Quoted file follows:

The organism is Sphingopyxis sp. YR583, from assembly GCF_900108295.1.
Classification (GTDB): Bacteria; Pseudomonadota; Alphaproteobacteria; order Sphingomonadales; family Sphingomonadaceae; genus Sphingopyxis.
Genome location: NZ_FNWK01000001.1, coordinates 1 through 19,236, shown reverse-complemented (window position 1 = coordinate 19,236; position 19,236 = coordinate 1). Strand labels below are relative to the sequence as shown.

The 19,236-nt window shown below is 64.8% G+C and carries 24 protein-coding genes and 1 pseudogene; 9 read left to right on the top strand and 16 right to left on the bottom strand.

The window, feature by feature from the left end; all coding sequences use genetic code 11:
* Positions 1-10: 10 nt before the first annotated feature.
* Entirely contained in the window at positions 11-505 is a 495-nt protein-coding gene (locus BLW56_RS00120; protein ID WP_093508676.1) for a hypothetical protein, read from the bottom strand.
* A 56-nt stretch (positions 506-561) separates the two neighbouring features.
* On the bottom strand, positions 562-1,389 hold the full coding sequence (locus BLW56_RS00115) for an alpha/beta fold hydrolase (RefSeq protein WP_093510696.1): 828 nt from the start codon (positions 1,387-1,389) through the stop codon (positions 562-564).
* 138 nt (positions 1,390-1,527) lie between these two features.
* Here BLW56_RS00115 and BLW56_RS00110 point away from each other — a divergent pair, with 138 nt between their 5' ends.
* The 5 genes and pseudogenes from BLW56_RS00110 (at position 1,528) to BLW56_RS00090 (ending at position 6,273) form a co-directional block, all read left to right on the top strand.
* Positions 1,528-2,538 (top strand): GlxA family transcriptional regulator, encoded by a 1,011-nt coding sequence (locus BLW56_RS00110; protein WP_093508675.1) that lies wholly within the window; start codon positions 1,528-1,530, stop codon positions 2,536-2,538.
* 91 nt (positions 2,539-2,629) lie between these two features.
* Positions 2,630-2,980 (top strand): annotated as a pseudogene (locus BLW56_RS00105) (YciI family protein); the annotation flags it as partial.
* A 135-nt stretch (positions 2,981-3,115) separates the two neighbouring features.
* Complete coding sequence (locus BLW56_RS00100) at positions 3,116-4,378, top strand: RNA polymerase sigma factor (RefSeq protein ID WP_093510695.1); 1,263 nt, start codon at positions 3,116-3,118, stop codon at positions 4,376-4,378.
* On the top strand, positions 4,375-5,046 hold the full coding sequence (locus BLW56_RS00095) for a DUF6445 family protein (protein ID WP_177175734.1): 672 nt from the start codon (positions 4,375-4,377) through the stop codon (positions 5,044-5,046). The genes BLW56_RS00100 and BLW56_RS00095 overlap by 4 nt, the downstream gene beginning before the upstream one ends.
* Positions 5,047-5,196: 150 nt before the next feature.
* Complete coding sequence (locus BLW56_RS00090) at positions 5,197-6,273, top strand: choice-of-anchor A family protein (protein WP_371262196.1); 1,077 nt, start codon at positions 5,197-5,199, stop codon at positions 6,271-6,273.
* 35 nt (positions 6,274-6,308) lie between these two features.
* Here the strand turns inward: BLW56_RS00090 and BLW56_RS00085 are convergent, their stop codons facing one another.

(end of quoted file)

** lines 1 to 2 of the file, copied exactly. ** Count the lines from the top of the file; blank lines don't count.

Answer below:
The organism is Sphingopyxis sp. YR583, from assembly GCF_900108295.1.
Classification (GTDB): Bacteria; Pseudomonadota; Alphaproteobacteria; order Sphingomonadales; family Sphingomonadaceae; genus Sphingopyxis.